Google has been trying to gauge the number of fraudulent ads that run across the advertising ecosystem, and along with a few media companies, has been "quietly" running tests to examine the problem, according to one report.
The media properties cited by Business Insider, from unnamed sources, include NBCU, CBS, and The New York Times.
"The Tech Lab and their members, including Google, started working on a new supply chain protocol in partnership with TAG late last year." Alanna Gombert, GM of the IAB Tech Lab, confirmed in an email to Digital Daily News. "Ads.txt was born from those working group conversations," she explains.
Google is taking the lead on an industry initiative called ads.txt spearheaded by the Interactive Advertising Bureau. Ads.txt aims to wipe out fraud known as spoofing and increase transparency in programmatic advertising by keeping a public record of the Authorized Digital Sellers of the ads.
Business Insider's report points a finger at programmatic and the lack of checks and balances. The example provided: "spoofers can buy cheap ad space, from a low-quality site, on an exchange and then falsely list it as space on a premium site — like, say, CNN.com— at a higher price. The ad in question will never run on CNN.com."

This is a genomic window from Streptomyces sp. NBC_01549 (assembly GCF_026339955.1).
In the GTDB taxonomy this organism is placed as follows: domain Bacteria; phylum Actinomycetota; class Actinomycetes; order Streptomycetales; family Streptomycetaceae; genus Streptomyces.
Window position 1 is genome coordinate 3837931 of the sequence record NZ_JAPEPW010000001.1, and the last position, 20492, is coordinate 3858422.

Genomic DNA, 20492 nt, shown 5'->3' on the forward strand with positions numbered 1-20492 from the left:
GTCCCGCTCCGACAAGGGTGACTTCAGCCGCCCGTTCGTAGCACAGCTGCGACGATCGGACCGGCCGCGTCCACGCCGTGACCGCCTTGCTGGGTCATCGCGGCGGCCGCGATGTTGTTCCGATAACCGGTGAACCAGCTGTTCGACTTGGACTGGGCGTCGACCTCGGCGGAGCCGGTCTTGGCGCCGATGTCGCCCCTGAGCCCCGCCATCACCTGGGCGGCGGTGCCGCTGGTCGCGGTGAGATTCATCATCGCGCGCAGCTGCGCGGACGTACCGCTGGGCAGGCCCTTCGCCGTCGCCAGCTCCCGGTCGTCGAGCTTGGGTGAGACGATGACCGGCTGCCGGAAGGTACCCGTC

The tests require Google and partners to turn off their programmatic ad inventory for brief time and then search the ad exchanges to see the ads listed. During that time, thousands, if not millions, of video and display ad spots remained available on multiple ad exchanges, although no ads actually would be for sale at the time.
Business Insiderreports that other companies have also identified the bogus ads, and that those committing the fraud are selling YouTube ad inventory as well.